Research-Based Reading Programs: Definition & Implementation

Instructor: Maria Airth

Maria has a Doctorate of Education and over 20 years of experience teaching psychology and math related courses at the university level.

Implementing a reading program can be daunting, complicated task. This lesson reviews research-based reading programs, which provide teachers with a manual for providing successful reading programs designed for all ages.

Curriculum Supported by Research

How do you learn a new skill? If you wanted to build a shed or cook a new recipe, you would probably do research to find out what methods work best for your project and follow proven instructions. In this way, you would have the best chance of positive results with your project. Otherwise, your chances of success may suffer.

Likewise, teachers use reading programs that have been tested in empirical research and shown to be effective in a multitude of student scenarios (from initial readers to those that have reading difficulties). These programs are referred to as research-based reading programs. Just like with the recipe you follow to cook, following a research-based reading program offers a greater chance of success with any given student due to the empirical evidence demonstrating the program's effectiveness.

Research shows that good reading programs blend components of both spoken and written language together, resulting in a holistic approach to learning to read.

Components of Research-Based Reading Programs

Oral, or spoken language, is an important component of all research-based reading programs. Students learning in a research-based reading program will have opportunities to broaden their understanding of spoken language through the use of songs, games, chants, and other verbal activities. Activities allowing students to listen to books read aloud and investigate parts of spoken speech (like pronunciation and phonemes) are also components of these reading programs. It is important to relate spoken language to written language to order to help students connect what we say to what we read.

Vast exposure to different types of printed language is also a component of research-based reading programs. This occurs through the use of posters, calendars or signs (or any types of printed material). Teachers should also focus on the mechanics, such as directionality and phonemic awareness.

After learning the relationship between written and spoken letters, sounds, and words, students using a research-based reading program will be given the opportunity to investigate decoding strategies and practice these strategies through their own oral reading.

Additionally, research-based reading programs emphasize critical thinking while reading, vocabulary enhancement, and exposure to a variety of types of written and spoken language samples (such as informational texts, fantasy stories, and current event documents).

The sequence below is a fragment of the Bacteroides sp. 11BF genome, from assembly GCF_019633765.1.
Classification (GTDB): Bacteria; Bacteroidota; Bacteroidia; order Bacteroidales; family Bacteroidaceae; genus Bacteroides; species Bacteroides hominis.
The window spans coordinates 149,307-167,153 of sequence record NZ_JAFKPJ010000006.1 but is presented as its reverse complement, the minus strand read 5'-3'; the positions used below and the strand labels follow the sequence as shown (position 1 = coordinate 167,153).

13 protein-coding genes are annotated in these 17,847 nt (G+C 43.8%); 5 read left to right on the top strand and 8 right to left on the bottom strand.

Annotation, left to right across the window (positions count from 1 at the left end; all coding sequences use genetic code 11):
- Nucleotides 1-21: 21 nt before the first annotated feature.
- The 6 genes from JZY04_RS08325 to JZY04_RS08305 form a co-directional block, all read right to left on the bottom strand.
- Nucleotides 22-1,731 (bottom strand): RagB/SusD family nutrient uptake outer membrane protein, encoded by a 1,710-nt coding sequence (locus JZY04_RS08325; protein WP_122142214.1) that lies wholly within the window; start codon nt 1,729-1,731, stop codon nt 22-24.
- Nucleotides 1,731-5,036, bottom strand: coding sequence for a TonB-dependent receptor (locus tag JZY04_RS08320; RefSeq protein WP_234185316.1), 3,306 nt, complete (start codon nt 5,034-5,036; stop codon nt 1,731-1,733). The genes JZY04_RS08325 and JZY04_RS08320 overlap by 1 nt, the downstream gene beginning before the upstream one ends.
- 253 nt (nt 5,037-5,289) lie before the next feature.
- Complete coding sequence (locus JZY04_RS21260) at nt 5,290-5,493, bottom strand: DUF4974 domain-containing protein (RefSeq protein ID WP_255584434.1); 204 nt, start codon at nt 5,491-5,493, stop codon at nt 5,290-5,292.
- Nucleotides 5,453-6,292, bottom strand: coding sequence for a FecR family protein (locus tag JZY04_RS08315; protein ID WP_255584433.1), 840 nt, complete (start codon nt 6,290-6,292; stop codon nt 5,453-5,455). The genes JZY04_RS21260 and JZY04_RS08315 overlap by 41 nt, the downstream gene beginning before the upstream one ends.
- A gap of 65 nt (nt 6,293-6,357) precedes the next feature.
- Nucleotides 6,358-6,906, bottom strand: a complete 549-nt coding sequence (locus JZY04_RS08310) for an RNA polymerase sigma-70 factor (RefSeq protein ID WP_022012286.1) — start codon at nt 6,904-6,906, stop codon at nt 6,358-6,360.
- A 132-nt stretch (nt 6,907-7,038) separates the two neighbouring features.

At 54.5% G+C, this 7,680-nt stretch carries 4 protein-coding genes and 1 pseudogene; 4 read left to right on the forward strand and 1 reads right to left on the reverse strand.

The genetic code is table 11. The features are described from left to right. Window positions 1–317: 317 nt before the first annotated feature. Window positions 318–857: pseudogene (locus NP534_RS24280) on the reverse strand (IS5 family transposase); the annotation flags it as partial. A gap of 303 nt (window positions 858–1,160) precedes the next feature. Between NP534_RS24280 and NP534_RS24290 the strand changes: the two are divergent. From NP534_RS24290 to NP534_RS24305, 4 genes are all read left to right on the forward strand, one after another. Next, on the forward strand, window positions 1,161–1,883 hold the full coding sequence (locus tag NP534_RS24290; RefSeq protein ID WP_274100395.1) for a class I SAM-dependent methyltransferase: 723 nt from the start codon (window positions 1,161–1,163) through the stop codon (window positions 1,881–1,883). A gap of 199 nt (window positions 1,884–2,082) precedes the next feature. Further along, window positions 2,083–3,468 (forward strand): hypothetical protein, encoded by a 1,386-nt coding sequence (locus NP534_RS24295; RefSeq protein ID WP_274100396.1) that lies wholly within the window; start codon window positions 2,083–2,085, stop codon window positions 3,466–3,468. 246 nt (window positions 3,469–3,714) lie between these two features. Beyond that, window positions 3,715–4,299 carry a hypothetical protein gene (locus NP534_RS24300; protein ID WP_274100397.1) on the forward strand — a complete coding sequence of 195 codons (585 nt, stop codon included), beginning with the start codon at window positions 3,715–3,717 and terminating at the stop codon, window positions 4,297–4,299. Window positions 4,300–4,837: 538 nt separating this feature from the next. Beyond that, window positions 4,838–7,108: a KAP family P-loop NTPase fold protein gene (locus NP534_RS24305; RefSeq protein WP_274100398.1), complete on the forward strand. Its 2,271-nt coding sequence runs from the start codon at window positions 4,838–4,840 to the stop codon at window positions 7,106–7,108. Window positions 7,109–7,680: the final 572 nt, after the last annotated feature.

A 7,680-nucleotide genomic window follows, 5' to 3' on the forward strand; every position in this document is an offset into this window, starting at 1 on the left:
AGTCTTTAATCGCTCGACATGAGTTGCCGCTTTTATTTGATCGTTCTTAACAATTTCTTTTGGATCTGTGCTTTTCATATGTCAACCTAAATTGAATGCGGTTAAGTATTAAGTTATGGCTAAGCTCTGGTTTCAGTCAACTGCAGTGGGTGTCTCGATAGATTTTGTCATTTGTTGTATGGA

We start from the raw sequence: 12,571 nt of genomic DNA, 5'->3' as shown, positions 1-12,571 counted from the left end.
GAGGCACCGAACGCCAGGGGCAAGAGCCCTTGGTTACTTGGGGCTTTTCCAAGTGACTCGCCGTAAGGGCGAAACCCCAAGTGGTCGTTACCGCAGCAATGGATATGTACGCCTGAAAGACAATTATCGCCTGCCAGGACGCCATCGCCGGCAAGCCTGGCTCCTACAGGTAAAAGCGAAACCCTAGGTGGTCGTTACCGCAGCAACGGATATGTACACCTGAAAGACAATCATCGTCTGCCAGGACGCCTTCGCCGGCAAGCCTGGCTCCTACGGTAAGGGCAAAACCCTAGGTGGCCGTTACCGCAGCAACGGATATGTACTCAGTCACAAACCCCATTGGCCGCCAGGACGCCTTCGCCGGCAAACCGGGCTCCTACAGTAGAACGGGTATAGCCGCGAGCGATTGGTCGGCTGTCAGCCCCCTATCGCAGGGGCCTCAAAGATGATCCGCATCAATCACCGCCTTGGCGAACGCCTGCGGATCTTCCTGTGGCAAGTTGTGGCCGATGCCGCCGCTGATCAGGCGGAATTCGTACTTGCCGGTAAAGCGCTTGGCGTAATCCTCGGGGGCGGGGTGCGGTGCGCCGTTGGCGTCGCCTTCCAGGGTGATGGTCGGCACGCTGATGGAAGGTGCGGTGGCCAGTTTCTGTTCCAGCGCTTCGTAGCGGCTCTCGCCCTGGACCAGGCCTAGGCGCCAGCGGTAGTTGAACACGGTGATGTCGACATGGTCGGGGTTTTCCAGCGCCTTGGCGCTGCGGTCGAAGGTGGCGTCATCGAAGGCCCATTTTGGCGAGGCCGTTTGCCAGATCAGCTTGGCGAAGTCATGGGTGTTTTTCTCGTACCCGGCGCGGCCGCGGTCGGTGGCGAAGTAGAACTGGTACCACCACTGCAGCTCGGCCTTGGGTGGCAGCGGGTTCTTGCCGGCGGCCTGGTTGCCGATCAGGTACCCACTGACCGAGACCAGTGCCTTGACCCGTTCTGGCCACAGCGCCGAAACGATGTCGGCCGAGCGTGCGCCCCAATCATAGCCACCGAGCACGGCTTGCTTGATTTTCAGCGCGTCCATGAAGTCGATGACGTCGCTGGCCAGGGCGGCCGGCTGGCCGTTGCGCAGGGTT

The preceding concepts can be summed up in the 12 components of research-based reading programs:

  1. Broaden use of oral language
  2. Broaden use of written language
  3. Hear both fictional and non-fiction work read aloud daily
  4. Explore and understand the building blocks of spoken language
  5. Explore and understand the building blocks of written language
  6. Understand the relationship between spoken and written language
  7. Learn decoding strategies
  8. Use own writing to work on spelling and reading
  9. Work toward accurate and fluent reading
  10. Access to variety of texts
  11. Enhance vocabulary
  12. Improve and enhance comprehension through practicing strategies and critical thinking


Implementation of reading programs can be different depending on the age of the students. Proper implementation depends on student needs.

All implementation scenarios have four steps:

  1. Exploration- A team of individuals review possible programs and make selection decisions.
  2. Installation- Materials for the selected program are purchased, schedules are determined and raters are chosen for the implementation stage of the program. It is recommended that all materials required for a chosen reading program be on-hand prior to an attempt to implement the program.
  3. Initial Implementation- Teachers are trained in the reading program requirements and encouraged to collaborate in a supportive team with each other. This step requires continued student progress assessment to determine the program's effectiveness with the target audience.
  4. Full Implementation -All teachers required to teach the program should be certified through training in the program and formative assessment is required to assess student progress.

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